Wednesday, September 1, 2010

Drop the charges, and we'll give the car back

Drop the charges, and we'll give the car back

Share 1 September 2010, 06:54
By Angelique Serrao

A bizarre hijacking of a Joburg businessman - allegedly by police - saw him being asked to "drop the charges" in order to get his car back.

But the businessman, whose name is known to The Star, refused, and police are yet to recover his brand-new Golf GTi, saying he may be the latest victim of the notorious Blue Light Gang.

The 33-year-old businessman, who does not want to be identified, said he was driving his silver GTi from Linbro business park towards the Glenhove Road off-ramp at around 12.30pm when he was stopped by four men in a black Ford Focus with flashing blue lights and an antenna on top. His friend was in the passengerseat.

According to the businessman, four men came towards the car carrying what he believes were R-5 rifles. They flashed police badges at them.

"They held the rifles to our heads and told us that the car was stolen and we were suspects. They searched the car and took out our briefcases."

The two men were put in the back seat of the Ford and were told they were being taken to a police station by two of the police officers, while two others got into the Golf. Both cars then left the scene in convoy.

The businessman said they then drove in circles before the driver of the Golf pulled off on a slip road near Louis Botha Avenue and parked in front of a black BMW.

While driving towards Norwood, one of the officers looked through their briefcases while the driver spoke on his cellphone.

"He had about three phones which were ringing, and he spoke to numerous people," the businessman said.

"I heard him say 'superintendent, we have the suspects'. They told us not to stress, that nothing would happen to us. His phone rang again. I heard someone tell him they had the wrong people, and that they must leave us and take the car."

In Norwood, the man said they saw a marked police car with "Norwood" written at the back.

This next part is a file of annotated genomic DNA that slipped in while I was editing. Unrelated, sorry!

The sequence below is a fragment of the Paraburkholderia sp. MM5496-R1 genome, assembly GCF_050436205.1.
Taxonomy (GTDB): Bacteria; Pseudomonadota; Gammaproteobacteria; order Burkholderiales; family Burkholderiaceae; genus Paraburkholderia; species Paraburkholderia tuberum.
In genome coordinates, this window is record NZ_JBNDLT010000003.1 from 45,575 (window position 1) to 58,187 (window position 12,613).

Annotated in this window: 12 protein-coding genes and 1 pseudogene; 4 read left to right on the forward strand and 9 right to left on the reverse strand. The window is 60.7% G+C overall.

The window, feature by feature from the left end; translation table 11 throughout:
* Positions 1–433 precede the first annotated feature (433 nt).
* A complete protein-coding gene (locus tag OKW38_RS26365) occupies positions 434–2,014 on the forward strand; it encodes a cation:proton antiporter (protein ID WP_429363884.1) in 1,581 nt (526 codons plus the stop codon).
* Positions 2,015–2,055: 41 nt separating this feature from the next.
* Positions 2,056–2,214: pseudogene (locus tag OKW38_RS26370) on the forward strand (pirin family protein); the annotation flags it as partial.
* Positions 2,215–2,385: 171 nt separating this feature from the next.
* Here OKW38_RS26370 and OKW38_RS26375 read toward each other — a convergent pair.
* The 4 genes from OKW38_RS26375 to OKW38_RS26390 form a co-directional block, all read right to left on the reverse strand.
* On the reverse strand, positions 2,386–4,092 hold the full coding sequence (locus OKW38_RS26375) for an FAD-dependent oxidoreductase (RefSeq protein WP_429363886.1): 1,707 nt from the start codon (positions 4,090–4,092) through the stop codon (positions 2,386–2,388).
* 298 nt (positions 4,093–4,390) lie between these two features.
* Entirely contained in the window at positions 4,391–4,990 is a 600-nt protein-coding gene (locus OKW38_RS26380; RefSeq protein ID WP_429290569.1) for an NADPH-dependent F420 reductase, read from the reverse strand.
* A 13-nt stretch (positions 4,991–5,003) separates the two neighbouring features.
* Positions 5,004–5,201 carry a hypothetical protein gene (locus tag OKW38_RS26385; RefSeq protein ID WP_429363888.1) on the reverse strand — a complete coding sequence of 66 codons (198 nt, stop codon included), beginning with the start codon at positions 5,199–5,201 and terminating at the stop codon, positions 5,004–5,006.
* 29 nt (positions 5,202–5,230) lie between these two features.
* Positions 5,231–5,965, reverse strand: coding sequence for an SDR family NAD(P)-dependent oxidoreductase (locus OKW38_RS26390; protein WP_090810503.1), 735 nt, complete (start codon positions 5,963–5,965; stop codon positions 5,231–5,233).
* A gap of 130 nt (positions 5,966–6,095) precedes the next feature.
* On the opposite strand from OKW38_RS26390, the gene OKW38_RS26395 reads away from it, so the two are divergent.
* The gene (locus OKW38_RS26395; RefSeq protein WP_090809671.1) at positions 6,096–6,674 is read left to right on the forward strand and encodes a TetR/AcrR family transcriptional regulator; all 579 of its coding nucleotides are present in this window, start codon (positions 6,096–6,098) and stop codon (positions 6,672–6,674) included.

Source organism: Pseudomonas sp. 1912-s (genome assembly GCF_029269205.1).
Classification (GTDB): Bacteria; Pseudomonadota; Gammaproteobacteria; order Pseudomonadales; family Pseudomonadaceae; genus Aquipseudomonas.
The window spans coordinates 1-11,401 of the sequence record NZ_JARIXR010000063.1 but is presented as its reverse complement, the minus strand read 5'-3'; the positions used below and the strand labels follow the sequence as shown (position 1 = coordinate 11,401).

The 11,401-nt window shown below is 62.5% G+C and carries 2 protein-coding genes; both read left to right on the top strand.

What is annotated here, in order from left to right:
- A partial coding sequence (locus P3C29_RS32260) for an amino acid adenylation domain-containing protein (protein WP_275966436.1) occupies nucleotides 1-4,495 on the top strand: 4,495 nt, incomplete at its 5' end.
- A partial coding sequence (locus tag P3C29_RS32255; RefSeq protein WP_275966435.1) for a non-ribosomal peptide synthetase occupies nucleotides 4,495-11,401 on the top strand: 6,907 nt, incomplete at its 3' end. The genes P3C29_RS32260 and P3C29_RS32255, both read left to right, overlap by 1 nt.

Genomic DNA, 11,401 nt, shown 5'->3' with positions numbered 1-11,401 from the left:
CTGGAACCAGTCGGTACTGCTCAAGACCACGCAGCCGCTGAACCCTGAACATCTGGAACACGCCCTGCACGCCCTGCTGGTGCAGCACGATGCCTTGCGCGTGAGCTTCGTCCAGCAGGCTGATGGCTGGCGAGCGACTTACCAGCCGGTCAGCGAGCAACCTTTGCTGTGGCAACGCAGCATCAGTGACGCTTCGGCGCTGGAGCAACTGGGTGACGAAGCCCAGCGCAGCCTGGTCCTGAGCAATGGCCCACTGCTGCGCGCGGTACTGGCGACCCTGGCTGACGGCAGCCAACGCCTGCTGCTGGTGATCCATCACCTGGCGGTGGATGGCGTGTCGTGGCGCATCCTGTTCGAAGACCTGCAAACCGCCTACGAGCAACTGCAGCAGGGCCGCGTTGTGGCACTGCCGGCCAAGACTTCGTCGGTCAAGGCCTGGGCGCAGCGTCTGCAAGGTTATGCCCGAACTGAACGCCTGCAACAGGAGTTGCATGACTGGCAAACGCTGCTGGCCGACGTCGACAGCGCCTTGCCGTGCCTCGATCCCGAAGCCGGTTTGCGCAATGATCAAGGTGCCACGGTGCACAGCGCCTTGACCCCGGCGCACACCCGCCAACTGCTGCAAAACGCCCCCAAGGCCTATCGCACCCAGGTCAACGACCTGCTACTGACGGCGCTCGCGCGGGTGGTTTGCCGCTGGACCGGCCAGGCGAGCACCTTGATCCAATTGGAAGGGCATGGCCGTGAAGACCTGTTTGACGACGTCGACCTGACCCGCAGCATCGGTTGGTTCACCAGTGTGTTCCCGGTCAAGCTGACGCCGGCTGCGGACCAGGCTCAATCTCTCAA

"The two cars signalled each other with their sirens and then the marked car drove in front of us, stopping traffic," he said.

The two men were driven to a quiet road in Sandringham, where they were told to get out and lie face down.

"The one man held the R-5 rifle to my head, and the other held a handgun to my friend's head. We were told not to look up," he said.

The guns were cocked before the suspects drove away.

The pair flagged down a passing motorist, who took them to the Sandringham police station, where they were told that the number plate of the Ford was fake and that "they wouldn't open a case".

The men went home and called 10111, and were told that police would come to their home. They never arrived, and the businessman went to the Norwood police station in the evening to lay charges.

"When the police looked up the registration number, they said the Ford was a state car and was owned by a policeman," the man said.

He added there was a lot of activity at the police station, and one policeman asked him if he would drive to Alexandra to fetch his car.

"Then a policeman behind the desk passed me a cellphone and told me that a senior superintendent wanted to speak to me. I asked him his name and he said it didn't matter. Then he asked me if I would drop the charges if I got my car back," he said.

His GTi was eventually put on a registry for stolen cars at 11.30pm.

Captain Philip Maganedisa, of the Norwood police station, said he had looked at the docket and was sure this was the work of the Blue Light Gang. He said the fact that the Ford had four antennae (which trace trackers of stolen and hijacked cars) might mean it was the police, but it could also be members of the gang.

"We discovered that the vehicle was not a state vehicle, but the number plates may have been stolen," the captain said.

He added that the docket had been taken to the provincial office to see which police cars were in the area at the time.

Meanwhile, the businessman is convinced that police officers were involved in the crime. "What happened is just too strange. Too many things don't add up," he said.

This article was originally published on page 2 of The Star on September 01, 2010

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